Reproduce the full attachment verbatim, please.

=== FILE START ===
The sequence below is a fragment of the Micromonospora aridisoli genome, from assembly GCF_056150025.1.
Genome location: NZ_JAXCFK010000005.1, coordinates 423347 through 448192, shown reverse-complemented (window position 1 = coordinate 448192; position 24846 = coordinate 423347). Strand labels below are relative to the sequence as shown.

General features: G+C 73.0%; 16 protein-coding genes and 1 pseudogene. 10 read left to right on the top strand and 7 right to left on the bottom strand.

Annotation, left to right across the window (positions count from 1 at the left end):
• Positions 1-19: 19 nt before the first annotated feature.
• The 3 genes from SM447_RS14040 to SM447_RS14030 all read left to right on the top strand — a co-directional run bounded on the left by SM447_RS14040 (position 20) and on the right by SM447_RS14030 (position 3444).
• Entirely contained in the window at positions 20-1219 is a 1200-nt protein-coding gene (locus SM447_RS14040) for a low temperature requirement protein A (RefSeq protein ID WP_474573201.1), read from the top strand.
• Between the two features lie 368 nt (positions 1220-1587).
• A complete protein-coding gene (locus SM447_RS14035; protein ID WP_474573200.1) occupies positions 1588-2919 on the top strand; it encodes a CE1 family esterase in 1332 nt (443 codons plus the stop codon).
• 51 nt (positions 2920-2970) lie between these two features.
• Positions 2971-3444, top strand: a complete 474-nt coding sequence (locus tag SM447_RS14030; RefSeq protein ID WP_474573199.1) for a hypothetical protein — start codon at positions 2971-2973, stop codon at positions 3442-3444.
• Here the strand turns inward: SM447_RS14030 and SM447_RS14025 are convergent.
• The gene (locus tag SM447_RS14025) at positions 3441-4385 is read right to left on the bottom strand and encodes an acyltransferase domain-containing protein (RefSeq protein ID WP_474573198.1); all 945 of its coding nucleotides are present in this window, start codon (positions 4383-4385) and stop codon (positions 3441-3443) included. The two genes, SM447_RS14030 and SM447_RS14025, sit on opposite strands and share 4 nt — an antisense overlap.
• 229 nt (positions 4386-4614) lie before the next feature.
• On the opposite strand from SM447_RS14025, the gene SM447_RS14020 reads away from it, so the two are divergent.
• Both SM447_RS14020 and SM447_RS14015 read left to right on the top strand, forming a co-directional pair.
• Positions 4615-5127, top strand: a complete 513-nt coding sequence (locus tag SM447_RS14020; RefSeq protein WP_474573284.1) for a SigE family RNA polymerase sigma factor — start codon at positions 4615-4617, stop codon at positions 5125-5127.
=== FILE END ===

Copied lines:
The sequence below is a fragment of the Micromonospora aridisoli genome, from assembly GCF_056150025.1.
Genome location: NZ_JAXCFK010000005.1, coordinates 423347 through 448192, shown reverse-complemented (window position 1 = coordinate 448192; position 24846 = coordinate 423347). Strand labels below are relative to the sequence as shown.

General features: G+C 73.0%; 16 protein-coding genes and 1 pseudogene. 10 read left to right on the top strand and 7 right to left on the bottom strand.

Annotation, left to right across the window (positions count from 1 at the left end):
• Positions 1-19: 19 nt before the first annotated feature.
• The 3 genes from SM447_RS14040 to SM447_RS14030 all read left to right on the top strand — a co-directional run bounded on the left by SM447_RS14040 (position 20) and on the right by SM447_RS14030 (position 3444).
• Entirely contained in the window at positions 20-1219 is a 1200-nt protein-coding gene (locus SM447_RS14040) for a low temperature requirement protein A (RefSeq protein ID WP_474573201.1), read from the top strand.
• Between the two features lie 368 nt (positions 1220-1587).
• A complete protein-coding gene (locus SM447_RS14035; protein ID WP_474573200.1) occupies positions 1588-2919 on the top strand; it encodes a CE1 family esterase in 1332 nt (443 codons plus the stop codon).
• 51 nt (positions 2920-2970) lie between these two features.
• Positions 2971-3444, top strand: a complete 474-nt coding sequence (locus tag SM447_RS14030; RefSeq protein ID WP_474573199.1) for a hypothetical protein — start codon at positions 2971-2973, stop codon at positions 3442-3444.
• Here the strand turns inward: SM447_RS14030 and SM447_RS14025 are convergent.
• The gene (locus tag SM447_RS14025) at positions 3441-4385 is read right to left on the bottom strand and encodes an acyltransferase domain-containing protein (RefSeq protein ID WP_474573198.1); all 945 of its coding nucleotides are present in this window, start codon (positions 4383-4385) and stop codon (positions 3441-3443) included. The two genes, SM447_RS14030 and SM447_RS14025, sit on opposite strands and share 4 nt — an antisense overlap.
• 229 nt (positions 4386-4614) lie before the next feature.
• On the opposite strand from SM447_RS14025, the gene SM447_RS14020 reads away from it, so the two are divergent.
• Both SM447_RS14020 and SM447_RS14015 read left to right on the top strand, forming a co-directional pair.
• Positions 4615-5127, top strand: a complete 513-nt coding sequence (locus tag SM447_RS14020; RefSeq protein WP_474573284.1) for a SigE family RNA polymerase sigma factor — start codon at positions 4615-4617, stop codon at positions 5125-5127.